The National Spot Exchange (NSEL) payments scams would be one of the few in which the assets seized are almost equal to the dues owed to the investors. Rajvardhan Sinha, additional commissioner of the city police's economic offences wing (EOW) can be given the credit for this.
On the night of July 31 a year before, NSEL announced suspension of its business and on the next day, 13,000 investors realised they'd lost money. On August 20, NSEL defaulted on its first instalment of repayment. Investors and the NSEL board of directors complained to EOW about the fraud. The exchange said some of its employees, including the managing director (MD), were responsible. Sinha and his team took two months before they arrested Anjani Sinha, the MD, followed by a series of arrests. That of Jignesh Shah, promoter of Financial Technologies, which owned NSEL, was the latest one.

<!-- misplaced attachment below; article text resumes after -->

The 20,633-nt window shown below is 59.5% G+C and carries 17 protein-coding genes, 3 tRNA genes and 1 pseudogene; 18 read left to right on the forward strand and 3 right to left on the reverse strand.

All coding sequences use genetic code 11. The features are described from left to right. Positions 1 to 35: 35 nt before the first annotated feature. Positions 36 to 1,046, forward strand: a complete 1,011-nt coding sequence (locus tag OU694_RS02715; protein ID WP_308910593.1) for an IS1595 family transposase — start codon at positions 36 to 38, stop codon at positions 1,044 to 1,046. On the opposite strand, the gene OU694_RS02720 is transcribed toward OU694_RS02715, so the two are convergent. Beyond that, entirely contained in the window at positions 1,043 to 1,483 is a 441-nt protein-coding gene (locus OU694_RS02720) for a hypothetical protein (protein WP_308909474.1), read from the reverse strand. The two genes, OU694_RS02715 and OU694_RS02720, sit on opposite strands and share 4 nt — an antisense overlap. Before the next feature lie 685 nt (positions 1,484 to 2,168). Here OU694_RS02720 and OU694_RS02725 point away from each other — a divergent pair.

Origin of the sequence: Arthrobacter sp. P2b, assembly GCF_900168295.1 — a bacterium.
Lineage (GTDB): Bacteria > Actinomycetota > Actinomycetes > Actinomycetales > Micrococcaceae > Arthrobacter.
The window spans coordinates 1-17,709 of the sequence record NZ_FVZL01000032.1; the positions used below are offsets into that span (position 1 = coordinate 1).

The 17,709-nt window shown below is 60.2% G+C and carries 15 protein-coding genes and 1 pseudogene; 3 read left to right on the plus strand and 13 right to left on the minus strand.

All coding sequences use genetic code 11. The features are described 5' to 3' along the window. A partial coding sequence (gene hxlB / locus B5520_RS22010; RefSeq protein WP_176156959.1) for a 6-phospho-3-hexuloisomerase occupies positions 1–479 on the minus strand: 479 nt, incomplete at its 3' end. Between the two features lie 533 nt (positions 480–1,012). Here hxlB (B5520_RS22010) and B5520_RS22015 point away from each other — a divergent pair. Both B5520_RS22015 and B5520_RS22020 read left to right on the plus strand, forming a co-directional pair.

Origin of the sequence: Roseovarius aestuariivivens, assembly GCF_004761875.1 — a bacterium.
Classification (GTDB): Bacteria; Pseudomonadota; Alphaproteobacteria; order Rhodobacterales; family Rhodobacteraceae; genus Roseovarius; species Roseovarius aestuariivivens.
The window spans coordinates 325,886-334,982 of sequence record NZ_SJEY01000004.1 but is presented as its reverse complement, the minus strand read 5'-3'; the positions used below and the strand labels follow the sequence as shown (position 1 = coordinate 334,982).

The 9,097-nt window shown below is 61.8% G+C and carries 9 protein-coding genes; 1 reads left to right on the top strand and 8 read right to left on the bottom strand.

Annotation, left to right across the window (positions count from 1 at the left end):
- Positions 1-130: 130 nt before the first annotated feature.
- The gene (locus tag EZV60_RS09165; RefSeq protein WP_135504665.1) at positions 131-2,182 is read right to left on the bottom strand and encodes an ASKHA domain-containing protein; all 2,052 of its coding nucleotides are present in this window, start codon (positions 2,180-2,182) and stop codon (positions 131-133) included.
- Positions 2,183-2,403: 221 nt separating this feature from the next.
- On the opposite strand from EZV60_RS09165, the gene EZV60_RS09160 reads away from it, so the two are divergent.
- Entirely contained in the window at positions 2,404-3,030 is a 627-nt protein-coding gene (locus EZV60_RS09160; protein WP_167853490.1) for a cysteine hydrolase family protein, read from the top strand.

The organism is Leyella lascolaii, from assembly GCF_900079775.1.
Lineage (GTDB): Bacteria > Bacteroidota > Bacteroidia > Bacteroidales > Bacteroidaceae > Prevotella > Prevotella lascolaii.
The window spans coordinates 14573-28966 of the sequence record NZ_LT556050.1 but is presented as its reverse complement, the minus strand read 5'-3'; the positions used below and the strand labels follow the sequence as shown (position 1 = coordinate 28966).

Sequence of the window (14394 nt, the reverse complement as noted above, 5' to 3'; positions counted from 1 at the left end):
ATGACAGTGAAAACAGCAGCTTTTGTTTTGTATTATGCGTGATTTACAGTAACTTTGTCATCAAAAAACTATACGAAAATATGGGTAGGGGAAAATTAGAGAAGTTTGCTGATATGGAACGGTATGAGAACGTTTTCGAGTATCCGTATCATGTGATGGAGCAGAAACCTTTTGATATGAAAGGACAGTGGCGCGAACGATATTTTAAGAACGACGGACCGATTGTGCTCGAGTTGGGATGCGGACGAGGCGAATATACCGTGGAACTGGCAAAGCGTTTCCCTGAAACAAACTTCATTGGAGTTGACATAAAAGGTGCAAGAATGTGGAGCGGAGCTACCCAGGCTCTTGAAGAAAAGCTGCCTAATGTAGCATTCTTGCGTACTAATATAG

Sinha can boast of attaching enough assets to repay, including even brands owned by one of the NSEL borrowers. It is unusual for police to take such a step but Sinha has. He has two difficult challenges to meet - preparing a final chargesheet for the trial and proving the role of the brokers in the scam - NSEL investors say these were their first level of contact, they were responsible for mis-selling and for trading on their behalf without their knowledge.
Those he'd appointed for forensic audits of brokers have completed their job. His next focus will be on the action against the brokers. NSEL continues to provide updates on its defaulters and their businesses. His team will be working hard to complete the job.